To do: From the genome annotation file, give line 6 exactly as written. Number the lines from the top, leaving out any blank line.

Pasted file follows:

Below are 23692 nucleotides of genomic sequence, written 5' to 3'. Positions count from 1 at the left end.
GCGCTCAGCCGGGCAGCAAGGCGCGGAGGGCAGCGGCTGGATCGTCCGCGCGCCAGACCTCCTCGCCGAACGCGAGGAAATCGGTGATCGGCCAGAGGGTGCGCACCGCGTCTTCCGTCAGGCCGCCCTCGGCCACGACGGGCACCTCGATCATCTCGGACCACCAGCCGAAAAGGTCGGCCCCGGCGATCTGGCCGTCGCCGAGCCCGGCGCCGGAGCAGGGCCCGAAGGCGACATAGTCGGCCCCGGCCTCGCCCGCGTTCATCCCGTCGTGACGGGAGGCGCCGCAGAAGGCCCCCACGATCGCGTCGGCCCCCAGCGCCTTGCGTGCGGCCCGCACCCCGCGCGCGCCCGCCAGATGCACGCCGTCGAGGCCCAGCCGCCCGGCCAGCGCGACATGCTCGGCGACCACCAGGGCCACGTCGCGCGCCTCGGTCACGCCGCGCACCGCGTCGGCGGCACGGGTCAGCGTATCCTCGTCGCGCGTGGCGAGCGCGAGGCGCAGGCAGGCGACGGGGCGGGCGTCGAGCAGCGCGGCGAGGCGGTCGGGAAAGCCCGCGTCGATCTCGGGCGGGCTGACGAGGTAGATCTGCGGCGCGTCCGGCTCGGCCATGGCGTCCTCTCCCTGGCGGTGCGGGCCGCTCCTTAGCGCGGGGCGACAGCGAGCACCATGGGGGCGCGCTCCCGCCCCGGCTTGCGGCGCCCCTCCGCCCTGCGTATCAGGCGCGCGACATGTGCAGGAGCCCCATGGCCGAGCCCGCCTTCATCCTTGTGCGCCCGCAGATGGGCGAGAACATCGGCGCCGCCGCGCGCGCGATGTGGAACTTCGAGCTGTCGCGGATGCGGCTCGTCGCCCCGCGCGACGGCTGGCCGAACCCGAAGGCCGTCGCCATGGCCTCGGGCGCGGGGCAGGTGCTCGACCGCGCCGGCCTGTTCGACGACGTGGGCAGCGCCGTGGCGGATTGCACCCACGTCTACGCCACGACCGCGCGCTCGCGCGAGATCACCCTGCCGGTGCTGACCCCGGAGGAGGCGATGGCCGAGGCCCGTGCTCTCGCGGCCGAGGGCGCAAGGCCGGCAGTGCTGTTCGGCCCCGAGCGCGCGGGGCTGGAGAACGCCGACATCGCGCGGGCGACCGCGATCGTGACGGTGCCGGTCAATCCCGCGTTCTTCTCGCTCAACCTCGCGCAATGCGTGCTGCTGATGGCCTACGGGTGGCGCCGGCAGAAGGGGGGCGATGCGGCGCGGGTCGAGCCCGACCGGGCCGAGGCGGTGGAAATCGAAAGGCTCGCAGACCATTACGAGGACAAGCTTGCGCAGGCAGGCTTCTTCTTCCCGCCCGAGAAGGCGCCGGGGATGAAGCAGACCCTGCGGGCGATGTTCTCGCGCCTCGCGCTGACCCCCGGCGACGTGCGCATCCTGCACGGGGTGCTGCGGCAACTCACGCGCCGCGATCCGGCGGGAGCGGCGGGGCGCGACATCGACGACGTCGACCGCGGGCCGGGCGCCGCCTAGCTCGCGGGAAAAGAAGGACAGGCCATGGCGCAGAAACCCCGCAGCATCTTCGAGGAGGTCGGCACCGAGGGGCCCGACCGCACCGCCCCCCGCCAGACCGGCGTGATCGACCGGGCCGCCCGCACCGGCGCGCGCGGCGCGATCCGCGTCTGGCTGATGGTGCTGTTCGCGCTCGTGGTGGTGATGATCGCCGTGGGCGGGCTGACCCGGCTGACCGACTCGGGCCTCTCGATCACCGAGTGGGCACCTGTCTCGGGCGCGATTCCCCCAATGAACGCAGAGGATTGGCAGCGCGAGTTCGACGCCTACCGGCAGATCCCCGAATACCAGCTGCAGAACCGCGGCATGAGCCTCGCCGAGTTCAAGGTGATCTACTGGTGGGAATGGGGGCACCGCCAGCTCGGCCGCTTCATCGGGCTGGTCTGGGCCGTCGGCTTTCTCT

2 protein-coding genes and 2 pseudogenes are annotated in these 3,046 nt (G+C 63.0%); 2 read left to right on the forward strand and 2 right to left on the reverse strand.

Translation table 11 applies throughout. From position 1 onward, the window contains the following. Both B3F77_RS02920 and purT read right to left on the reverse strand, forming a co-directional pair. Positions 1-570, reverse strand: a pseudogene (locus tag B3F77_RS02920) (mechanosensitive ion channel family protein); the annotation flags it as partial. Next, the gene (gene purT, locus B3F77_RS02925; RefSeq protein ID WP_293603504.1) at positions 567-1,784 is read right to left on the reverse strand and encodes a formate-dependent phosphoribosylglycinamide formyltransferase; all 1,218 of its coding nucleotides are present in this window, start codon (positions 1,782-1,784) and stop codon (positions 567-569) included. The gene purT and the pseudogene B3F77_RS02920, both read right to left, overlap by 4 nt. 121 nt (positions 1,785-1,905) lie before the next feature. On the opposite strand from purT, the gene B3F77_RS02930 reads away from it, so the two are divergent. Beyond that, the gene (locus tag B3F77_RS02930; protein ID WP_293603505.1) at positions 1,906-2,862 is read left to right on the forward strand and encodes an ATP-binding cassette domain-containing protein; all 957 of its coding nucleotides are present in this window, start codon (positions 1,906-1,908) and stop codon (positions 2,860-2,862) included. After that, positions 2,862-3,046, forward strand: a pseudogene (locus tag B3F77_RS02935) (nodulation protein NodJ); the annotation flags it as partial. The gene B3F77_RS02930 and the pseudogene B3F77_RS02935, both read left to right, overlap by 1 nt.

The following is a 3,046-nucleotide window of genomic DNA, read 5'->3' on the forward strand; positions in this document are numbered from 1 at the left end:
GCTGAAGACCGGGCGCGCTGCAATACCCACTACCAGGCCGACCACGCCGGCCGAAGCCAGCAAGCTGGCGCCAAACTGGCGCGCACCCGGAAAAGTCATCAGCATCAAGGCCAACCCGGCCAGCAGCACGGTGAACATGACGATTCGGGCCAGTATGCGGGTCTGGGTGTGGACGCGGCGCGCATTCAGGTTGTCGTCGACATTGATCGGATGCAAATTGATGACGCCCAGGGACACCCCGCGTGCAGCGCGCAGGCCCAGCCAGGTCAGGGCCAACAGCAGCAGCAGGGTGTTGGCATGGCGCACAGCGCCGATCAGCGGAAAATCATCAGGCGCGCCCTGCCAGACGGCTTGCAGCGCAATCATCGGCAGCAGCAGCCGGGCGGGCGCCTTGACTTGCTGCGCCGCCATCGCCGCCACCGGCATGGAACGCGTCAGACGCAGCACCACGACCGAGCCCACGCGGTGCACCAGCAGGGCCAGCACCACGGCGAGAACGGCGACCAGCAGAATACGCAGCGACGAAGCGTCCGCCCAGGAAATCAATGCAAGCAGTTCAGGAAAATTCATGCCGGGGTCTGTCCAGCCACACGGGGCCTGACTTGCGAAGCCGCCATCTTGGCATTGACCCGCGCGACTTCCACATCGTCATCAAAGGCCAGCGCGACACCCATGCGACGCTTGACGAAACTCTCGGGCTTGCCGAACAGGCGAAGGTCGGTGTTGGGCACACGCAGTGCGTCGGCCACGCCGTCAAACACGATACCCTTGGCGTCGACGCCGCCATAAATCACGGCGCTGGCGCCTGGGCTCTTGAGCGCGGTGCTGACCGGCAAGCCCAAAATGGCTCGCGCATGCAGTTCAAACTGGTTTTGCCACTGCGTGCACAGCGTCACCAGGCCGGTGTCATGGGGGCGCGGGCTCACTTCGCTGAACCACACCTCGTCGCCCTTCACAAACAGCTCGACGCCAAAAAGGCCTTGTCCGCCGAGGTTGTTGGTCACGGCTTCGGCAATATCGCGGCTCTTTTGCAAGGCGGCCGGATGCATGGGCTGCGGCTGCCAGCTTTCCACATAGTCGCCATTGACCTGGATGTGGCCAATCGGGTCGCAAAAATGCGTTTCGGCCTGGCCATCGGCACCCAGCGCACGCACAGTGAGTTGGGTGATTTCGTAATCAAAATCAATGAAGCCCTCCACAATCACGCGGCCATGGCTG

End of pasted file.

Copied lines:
GCTGAAGACCGGGCGCGCTGCAATACCCACTACCAGGCCGACCACGCCGGCCGAAGCCAGCAAGCTGGCGCCAAACTGGCGCGCACCCGGAAAAGTCATCAGCATCAAGGCCAACCCGGCCAGCAGCACGGTGAACATGACGATTCGGGCCAGTATGCGGGTCTGGGTGTGGACGCGGCGCGCATTCAGGTTGTCGTCGACATTGATCGGATGCAAATTGATGACGCCCAGGGACACCCCGCGTGCAGCGCGCAGGCCCAGCCAGGTCAGGGCCAACAGCAGCAGCAGGGTGTTGGCATGGCGCACAGCGCCGATCAGCGGAAAATCATCAGGCGCGCCCTGCCAGACGGCTTGCAGCGCAATCATCGGCAGCAGCAGCCGGGCGGGCGCCTTGACTTGCTGCGCCGCCATCGCCGCCACCGGCATGGAACGCGTCAGACGCAGCACCACGACCGAGCCCACGCGGTGCACCAGCAGGGCCAGCACCACGGCGAGAACGGCGACCAGCAGAATACGCAGCGACGAAGCGTCCGCCCAGGAAATCAATGCAAGCAGTTCAGGAAAATTCATGCCGGGGTCTGTCCAGCCACACGGGGCCTGACTTGCGAAGCCGCCATCTTGGCATTGACCCGCGCGACTTCCACATCGTCATCAAAGGCCAGCGCGACACCCATGCGACGCTTGACGAAACTCTCGGGCTTGCCGAACAGGCGAAGGTCGGTGTTGGGCACACGCAGTGCGTCGGCCACGCCGTCAAACACGATACCCTTGGCGTCGACGCCGCCATAAATCACGGCGCTGGCGCCTGGGCTCTTGAGCGCGGTGCTGACCGGCAAGCCCAAAATGGCTCGCGCATGCAGTTCAAACTGGTTTTGCCACTGCGTGCACAGCGTCACCAGGCCGGTGTCATGGGGGCGCGGGCTCACTTCGCTGAACCACACCTCGTCGCCCTTCACAAACAGCTCGACGCCAAAAAGGCCTTGTCCGCCGAGGTTGTTGGTCACGGCTTCGGCAATATCGCGGCTCTTTTGCAAGGCGGCCGGATGCATGGGCTGCGGCTGCCAGCTTTCCACATAGTCGCCATTGACCTGGATGTGGCCAATCGGGTCGCAAAAATGCGTTTCGGCCTGGCCATCGGCACCCAGCGCACGCACAGTGAGTTGGGTGATTTCGTAATCAAAATCAATGAAGCCCTCCACAATCACGCGGCCATGGCTG